Dealing with a Play Area After Flooding
After flooding cricket square work
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Staying off the ground for as long as possible to let the ground dry sufficiently is the main advice that I can give. There is always the temptation to carry out work as soon as possible especially with pressure from above but more harm than good can be done in the long run from working when the ground conditions aren’t right.
Walk the square and litter pick any debris left behind from the flood before getting any machinery onto the square. Every ground is different and the grass coverage on the square will determine what is done next. A square with a good covering of grass may just need a very light brush with a mechanical brush when the leaf is dry set up to just touch the grass. This will help to remove some of the silt that may have been left behind by the flood. Top the square with a rotary mower. This will stand the grass up and help to remove any debris that may have been missed in the litter pick or by the brush. An application of autumn winter fertiliser with a content of iron to help harden the grass plant ready for the spring rolling regime can be applied.
A square that is thin on grass coverage will require a different maintenance programme. From experience I would recommend a complete over seed with a 100% perennial rye grass mix if the budget allows. Sown at the same rate as your end of season renovations. Cover the square with an economy germination sheet to help speed up germination. These can usually be bought in 4m x 250m, 8.5m x 250m or 12.75m x 250m rolls.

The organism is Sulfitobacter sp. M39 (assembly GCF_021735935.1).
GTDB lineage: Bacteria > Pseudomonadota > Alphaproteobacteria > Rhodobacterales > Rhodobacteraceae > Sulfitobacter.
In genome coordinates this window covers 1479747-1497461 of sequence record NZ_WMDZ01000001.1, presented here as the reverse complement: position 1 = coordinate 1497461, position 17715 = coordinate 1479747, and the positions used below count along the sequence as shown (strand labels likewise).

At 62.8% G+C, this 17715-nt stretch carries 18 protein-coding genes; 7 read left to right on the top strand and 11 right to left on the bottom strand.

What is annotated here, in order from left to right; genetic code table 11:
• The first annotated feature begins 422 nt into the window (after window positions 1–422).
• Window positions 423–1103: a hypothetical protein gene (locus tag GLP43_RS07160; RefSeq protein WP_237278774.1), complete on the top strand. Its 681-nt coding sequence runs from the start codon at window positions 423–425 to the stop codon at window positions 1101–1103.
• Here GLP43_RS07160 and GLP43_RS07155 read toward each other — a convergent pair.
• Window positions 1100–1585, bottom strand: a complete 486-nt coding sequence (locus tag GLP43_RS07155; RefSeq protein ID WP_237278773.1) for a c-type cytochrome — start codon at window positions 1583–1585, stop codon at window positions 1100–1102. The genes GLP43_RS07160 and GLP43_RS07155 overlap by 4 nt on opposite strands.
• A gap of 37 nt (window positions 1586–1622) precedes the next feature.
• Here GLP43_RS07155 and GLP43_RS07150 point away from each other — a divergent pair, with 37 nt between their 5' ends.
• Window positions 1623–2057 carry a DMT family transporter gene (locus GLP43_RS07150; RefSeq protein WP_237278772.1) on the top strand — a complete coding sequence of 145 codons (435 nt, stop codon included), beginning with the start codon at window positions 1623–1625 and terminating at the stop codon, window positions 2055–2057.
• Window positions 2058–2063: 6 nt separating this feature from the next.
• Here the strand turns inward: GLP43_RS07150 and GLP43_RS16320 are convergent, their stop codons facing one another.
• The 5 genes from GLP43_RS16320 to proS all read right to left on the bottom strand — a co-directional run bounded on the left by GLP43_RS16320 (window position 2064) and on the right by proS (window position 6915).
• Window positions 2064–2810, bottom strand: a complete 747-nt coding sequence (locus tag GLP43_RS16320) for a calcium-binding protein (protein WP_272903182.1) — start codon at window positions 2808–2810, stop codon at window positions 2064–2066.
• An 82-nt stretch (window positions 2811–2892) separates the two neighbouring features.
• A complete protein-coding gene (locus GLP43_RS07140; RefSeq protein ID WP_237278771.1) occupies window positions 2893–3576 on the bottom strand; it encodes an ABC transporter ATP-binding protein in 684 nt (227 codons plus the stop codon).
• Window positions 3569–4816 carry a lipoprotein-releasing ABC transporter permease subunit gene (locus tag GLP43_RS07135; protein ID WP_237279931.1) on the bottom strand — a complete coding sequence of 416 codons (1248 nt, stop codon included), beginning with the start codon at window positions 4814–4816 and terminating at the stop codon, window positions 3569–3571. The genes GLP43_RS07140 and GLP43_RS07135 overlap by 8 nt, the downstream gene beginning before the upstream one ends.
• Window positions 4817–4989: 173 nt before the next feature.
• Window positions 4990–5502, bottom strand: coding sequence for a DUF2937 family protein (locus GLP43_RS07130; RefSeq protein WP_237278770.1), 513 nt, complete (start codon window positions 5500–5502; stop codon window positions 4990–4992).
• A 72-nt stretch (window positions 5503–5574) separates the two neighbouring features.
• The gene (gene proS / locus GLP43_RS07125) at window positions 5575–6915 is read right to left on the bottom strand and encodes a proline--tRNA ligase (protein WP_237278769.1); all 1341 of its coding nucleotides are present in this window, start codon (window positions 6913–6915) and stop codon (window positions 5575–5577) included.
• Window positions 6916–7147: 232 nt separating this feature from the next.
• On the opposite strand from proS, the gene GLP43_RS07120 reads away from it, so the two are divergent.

Spring rolling will have to put on hold but from experience I would rather have a good coverage of grass to work with as the season goes on rather than a compacted square lacking in grass. The depth of water that you have had on your square may have given you your pre-season rolling any way. At times we have had over 6ft of water on the main square.
After flooding - cricket outfield work
The outfield will require walking to remove any debris left by the flood. It’s essential this is carried out so that machinery isn’t damaged. Work on the outfield again will depend on the state it’s been left in and the standard of cricket to be played. At Worcester we try to let the field dry for as long as possible and tow six old metal bread trays that were constructed together by the previous head groundsman. This helps to break up any silt on the leaf but also collects any debris in the trays.
These will get emptied several times during the process of matting the whole outfield. Small areas may require an over seed by hand carried out with a rake or a sorrel roll to make a seed bed or the whole outfield with a mechanical seeder depending on the damage after a flood and the budget available. At Worcestershire CCC we use a seed mix of perennial ryegrass, strong creeping red fescue, slender creeping red fescue and chewing fescue.
Remember every ground is different and you will all be working with different resources and budgets.